After overcoming inertia, however, the Golf is as energetic as a new model. Its efficiency does not seem to be impaired, averaging 8 litres/100km, which is comparable to what a new car does in Singapore.

There does not seem to be any issue with its DSG transmission either. Early Golfs tend to have minor glitches in their dual-clutch gearboxes, but Volkswagen had addressed these through recalls.

Electricals are fine too.

The Golf is also the best equipped among the three cars here, with features such as cruise control, paddle shifters and dual-zone climate control.

As such, it is also the costliest, with an annual depreciation about 25 per cent higher than the other two cars'. Compared to depreciation of a new seventh-generation Golf, however, it is 11.5 per cent lower.




Engine capacity: 1,591cc

First registration: December 2008

COE premium: $7,589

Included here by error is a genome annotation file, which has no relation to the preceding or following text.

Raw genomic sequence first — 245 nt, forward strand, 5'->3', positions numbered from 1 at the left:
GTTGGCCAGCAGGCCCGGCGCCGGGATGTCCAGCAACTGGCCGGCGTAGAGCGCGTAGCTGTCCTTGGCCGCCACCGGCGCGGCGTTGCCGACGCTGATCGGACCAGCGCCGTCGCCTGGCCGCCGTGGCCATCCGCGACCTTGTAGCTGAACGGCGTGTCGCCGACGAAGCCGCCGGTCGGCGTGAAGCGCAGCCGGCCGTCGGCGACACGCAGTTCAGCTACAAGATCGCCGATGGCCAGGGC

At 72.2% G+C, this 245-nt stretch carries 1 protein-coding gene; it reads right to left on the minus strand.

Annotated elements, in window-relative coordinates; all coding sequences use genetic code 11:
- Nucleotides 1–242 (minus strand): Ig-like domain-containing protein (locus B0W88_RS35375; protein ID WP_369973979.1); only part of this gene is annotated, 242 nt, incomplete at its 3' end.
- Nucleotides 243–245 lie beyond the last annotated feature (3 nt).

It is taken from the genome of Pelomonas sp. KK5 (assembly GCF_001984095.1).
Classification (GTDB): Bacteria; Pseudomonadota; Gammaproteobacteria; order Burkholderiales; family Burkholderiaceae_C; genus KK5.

Open market value: $10,769

Minimum PARF: $5,923

Selling price: $52,800

Annual depreciation: Approximately $9,100

Dealer: CarTimes Automobile


Engine capacity: 1,498cc

First registration: January 2008

COE premium: $5,898

Open market value: $16,810

Minimum PARF: $9,246

Selling price: $53,800

Annual depreciation: Approximately $9,200

Dealer: CarTimes Automobile


Engine capacity: 1,390cc

First registration: August 2009

COE premium: $15,291

Open market value: $21,883

Minimum PARF: $10,941

Selling price: $77,800

Annual depreciation: Approximately $11,400

Dealer: Abwin Pte Ltd